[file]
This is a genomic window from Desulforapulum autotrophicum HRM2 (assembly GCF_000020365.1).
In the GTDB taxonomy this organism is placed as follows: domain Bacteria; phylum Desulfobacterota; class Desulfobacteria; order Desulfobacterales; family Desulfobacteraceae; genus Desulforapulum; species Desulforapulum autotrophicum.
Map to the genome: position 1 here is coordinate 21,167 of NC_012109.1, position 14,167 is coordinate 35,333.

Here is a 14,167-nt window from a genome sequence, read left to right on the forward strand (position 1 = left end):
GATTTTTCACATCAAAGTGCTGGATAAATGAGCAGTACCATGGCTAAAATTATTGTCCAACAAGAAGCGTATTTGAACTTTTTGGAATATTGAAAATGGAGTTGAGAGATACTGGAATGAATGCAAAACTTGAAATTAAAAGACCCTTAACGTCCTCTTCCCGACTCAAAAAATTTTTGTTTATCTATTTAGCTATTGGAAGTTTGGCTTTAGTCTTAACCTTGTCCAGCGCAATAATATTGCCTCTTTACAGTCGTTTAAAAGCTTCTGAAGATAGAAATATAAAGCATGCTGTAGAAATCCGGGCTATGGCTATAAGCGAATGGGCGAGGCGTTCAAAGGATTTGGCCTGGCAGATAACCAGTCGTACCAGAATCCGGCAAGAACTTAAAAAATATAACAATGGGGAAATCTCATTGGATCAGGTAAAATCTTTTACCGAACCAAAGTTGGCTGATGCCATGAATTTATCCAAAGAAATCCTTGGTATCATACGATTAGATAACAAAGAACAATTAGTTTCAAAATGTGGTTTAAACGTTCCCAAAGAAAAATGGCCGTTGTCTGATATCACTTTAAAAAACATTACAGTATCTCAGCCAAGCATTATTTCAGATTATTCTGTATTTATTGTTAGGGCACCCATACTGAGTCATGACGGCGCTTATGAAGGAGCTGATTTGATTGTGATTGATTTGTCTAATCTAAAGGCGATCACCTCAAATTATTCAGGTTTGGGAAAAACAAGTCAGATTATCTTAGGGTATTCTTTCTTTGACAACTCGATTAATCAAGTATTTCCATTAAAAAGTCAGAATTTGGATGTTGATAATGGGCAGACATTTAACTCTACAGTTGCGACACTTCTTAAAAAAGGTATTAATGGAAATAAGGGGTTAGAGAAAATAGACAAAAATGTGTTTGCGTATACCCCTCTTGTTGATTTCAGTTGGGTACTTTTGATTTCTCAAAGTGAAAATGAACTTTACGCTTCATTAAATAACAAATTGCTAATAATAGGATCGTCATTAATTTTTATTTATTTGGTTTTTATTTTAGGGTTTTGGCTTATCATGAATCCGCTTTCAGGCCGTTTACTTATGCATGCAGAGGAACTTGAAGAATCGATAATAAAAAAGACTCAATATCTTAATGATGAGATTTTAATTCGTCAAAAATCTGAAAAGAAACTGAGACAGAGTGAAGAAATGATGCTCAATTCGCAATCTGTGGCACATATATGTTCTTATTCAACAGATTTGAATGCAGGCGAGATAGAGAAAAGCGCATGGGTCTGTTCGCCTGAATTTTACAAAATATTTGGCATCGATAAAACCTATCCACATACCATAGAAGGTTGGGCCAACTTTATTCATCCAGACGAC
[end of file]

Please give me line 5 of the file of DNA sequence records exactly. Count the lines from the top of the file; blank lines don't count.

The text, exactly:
GATTTTTCACATCAAAGTGCTGGATAAATGAGCAGTACCATGGCTAAAATTATTGTCCAACAAGAAGCGTATTTGAACTTTTTGGAATATTGAAAATGGAGTTGAGAGATACTGGAATGAATGCAAAACTTGAAATTAAAAGACCCTTAACGTCCTCTTCCCGACTCAAAAAATTTTTGTTTATCTATTTAGCTATTGGAAGTTTGGCTTTAGTCTTAACCTTGTCCAGCGCAATAATATTGCCTCTTTACAGTCGTTTAAAAGCTTCTGAAGATAGAAATATAAAGCATGCTGTAGAAATCCGGGCTATGGCTATAAGCGAATGGGCGAGGCGTTCAAAGGATTTGGCCTGGCAGATAACCAGTCGTACCAGAATCCGGCAAGAACTTAAAAAATATAACAATGGGGAAATCTCATTGGATCAGGTAAAATCTTTTACCGAACCAAAGTTGGCTGATGCCATGAATTTATCCAAAGAAATCCTTGGTATCATACGATTAGATAACAAAGAACAATTAGTTTCAAAATGTGGTTTAAACGTTCCCAAAGAAAAATGGCCGTTGTCTGATATCACTTTAAAAAACATTACAGTATCTCAGCCAAGCATTATTTCAGATTATTCTGTATTTATTGTTAGGGCACCCATACTGAGTCATGACGGCGCTTATGAAGGAGCTGATTTGATTGTGATTGATTTGTCTAATCTAAAGGCGATCACCTCAAATTATTCAGGTTTGGGAAAAACAAGTCAGATTATCTTAGGGTATTCTTTCTTTGACAACTCGATTAATCAAGTATTTCCATTAAAAAGTCAGAATTTGGATGTTGATAATGGGCAGACATTTAACTCTACAGTTGCGACACTTCTTAAAAAAGGTATTAATGGAAATAAGGGGTTAGAGAAAATAGACAAAAATGTGTTTGCGTATACCCCTCTTGTTGATTTCAGTTGGGTACTTTTGATTTCTCAAAGTGAAAATGAACTTTACGCTTCATTAAATAACAAATTGCTAATAATAGGATCGTCATTAATTTTTATTTATTTGGTTTTTATTTTAGGGTTTTGGCTTATCATGAATCCGCTTTCAGGCCGTTTACTTATGCATGCAGAGGAACTTGAAGAATCGATAATAAAAAAGACTCAATATCTTAATGATGAGATTTTAATTCGTCAAAAATCTGAAAAGAAACTGAGACAGAGTGAAGAAATGATGCTCAATTCGCAATCTGTGGCACATATATGTTCTTATTCAACAGATTTGAATGCAGGCGAGATAGAGAAAAGCGCATGGGTCTGTTCGCCTGAATTTTACAAAATATTTGGCATCGATAAAACCTATCCACATACCATAGAAGGTTGGGCCAACTTTATTCATCCAGACGAC